Bruce and Lynn Partridge commented "Shearwater Research Inc. is pleased to offer our support to the Cayman Department of the Environment and the Grouper Moon Project (REEF). We applaud the efforts of those involved with the catch, tag and release of Cayman’s endangered Groupers. As divers, we all appreciate a healthy fish population. The success of this program will also contribute greatly towards a establishing a sustainable fishery in the area."
Silent Diving is the distributor of the Inspiration and Evolution rebreathers. The rebreathers are well tested both in the field and through extensive CE testing in the UK before release. “We receive a lot of requests for participation in various projects – from filming to research and expeditions. The Grouper Moon project made sense to us as divers, as it is paramount to manage our marine fisheries in a responsible manner, and this takes knowledge. It was an easy decision to support this worthwhile project as we are also frequent visitors to Cayman”, stated Mike Fowler of Silent Diving.
Nassau grouper, normally solitary and territorial, travel during the winter full moons, sometimes over great distances, and “group” together to spawn. About fifty of these spawning aggregations sites have been recorded in different places throughout the Caribbean. Historically, once discovered, grouper aggregation sites have become synonymous with fisherman aggregation sites. Due to the timing and site fidelity of the spawning aggregations and the ease with which these relative loners can be caught while congregating by the hundreds and thousands to spawn, one-third to one-half of the known Caribbean aggregation sites are now inactive. The Cayman Islands used to be home to five Nassau grouper (Epinephelus striatus) spawning sites. Today, four of these sites are dormant or depleted. But one site, on the west end of Little Cayman Island, is home to one of the last great reproductive populations of this endangered species.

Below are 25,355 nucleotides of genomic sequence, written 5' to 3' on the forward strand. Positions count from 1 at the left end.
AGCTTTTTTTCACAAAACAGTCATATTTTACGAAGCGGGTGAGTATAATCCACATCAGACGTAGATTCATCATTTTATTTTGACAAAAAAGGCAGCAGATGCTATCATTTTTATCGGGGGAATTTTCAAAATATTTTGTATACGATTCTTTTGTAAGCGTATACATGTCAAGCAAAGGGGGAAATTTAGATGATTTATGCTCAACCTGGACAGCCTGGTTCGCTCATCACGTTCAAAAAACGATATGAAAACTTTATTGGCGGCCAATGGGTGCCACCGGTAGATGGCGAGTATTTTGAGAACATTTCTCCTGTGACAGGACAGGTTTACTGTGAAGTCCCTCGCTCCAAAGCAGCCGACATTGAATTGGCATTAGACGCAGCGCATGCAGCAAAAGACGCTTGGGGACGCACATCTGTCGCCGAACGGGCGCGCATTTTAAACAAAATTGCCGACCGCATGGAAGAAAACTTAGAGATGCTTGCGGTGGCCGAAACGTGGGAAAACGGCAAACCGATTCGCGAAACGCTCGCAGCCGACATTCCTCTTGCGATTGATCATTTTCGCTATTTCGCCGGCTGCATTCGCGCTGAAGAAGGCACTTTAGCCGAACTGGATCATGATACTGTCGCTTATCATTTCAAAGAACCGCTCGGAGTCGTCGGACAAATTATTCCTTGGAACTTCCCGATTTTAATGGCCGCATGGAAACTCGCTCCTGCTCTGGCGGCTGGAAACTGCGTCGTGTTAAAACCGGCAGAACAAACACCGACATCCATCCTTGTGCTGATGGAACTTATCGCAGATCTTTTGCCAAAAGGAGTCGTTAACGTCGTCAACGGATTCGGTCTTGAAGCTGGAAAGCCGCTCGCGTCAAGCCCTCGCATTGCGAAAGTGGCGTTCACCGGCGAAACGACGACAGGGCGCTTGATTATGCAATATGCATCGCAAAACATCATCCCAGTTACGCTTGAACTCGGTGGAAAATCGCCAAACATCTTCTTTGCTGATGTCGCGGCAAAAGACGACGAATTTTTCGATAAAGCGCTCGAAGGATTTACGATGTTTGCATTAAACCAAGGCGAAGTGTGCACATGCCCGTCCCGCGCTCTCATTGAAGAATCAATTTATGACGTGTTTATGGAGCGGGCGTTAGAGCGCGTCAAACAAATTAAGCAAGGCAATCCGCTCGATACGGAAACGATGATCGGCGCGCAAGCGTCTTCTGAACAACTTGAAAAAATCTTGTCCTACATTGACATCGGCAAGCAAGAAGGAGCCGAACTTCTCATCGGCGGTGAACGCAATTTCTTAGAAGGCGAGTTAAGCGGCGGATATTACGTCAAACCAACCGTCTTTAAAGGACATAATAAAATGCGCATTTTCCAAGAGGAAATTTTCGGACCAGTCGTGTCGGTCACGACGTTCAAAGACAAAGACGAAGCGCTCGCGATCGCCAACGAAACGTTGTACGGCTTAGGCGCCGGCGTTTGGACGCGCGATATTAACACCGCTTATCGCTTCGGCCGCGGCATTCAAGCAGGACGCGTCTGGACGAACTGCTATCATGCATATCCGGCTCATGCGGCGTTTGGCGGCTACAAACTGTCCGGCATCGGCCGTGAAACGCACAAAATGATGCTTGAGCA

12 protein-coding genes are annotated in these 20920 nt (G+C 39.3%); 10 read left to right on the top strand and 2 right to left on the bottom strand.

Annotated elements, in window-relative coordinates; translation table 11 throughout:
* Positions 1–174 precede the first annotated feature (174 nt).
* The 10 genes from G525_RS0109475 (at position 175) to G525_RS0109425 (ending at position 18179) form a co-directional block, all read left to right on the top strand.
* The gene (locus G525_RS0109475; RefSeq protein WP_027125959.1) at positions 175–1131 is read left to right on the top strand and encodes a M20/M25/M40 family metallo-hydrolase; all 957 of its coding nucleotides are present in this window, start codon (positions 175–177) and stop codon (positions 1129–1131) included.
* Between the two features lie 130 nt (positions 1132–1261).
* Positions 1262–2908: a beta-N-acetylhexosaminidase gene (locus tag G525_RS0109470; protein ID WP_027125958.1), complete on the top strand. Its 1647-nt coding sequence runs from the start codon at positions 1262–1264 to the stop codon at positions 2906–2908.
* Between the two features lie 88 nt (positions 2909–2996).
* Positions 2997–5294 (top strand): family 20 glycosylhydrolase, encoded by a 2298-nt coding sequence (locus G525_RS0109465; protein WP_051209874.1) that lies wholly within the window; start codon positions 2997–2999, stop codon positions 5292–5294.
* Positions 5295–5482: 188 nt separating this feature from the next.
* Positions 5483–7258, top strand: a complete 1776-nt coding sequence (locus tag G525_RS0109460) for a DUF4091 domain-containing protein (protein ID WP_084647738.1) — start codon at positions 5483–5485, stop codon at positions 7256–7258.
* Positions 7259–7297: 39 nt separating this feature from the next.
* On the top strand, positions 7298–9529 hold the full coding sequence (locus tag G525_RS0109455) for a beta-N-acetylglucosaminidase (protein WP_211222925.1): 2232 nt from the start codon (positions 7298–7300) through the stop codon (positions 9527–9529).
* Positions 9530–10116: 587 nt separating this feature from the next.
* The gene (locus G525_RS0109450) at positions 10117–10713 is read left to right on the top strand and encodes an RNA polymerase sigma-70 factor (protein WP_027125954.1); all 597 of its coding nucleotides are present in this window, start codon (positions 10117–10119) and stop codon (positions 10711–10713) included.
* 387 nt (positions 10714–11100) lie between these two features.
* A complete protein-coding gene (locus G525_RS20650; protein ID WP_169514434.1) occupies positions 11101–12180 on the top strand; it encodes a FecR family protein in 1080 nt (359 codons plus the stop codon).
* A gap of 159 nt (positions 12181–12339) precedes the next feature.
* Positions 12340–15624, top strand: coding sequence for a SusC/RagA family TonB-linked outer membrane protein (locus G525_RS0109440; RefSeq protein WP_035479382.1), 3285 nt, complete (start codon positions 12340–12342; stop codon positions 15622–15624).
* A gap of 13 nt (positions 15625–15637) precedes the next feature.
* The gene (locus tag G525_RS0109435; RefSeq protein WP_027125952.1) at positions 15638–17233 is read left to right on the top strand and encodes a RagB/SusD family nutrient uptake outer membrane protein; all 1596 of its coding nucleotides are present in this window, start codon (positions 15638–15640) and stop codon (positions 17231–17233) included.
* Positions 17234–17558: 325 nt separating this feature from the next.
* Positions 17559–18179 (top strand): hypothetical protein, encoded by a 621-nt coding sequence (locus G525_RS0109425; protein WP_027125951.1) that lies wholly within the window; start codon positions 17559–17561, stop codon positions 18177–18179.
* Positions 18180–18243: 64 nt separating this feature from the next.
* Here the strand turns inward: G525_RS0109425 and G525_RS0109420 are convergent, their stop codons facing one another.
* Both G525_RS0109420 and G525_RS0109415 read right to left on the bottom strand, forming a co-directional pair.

Nassau grouper populations seem to be particularly vulnerable to over-fishing, as perpetuation of the species depends solely on high numbers of older individuals needed to form viable spawning aggregations. These aggregations represent 100% of the species reproductive output, and form annually at historically well known locations during a very predictable and short period of time. The research being conducted will assist in preserving the groupers for both fishermen and divers to enjoy for generations to come by identifying the level and extent to which these very sensitive (and increasingly rare) spawning aggregations must be protected.
REEF and The Department of Environment wishes to especially thank Nancy Easterbrook of Divetech for being instrumental in securing the donation of the deep diving equipment that will greatly facilitate this goal.
We are excited to announce the launch of the *official* REEF Facebook page -- Become a Fan of REEF today. The REEF Facebook Page gives you the latest information about REEF's programs and events, our marine conservation work, and see exclusive content and stories. It's also a great place for our members to post pictures, fish stories and whatever is on their mind.
The Reef Environmental Education Foundation (REEF; www.REEF.org) is excited to announce a series of REEF Fish and Invertebrate ID Classes to be held in Orange County and Los Angeles on the 23th-25th of September! The courses are free of charge and open to all. A REEF survey dive will be held on September 26th at Malaga Cove in Palos Verdes.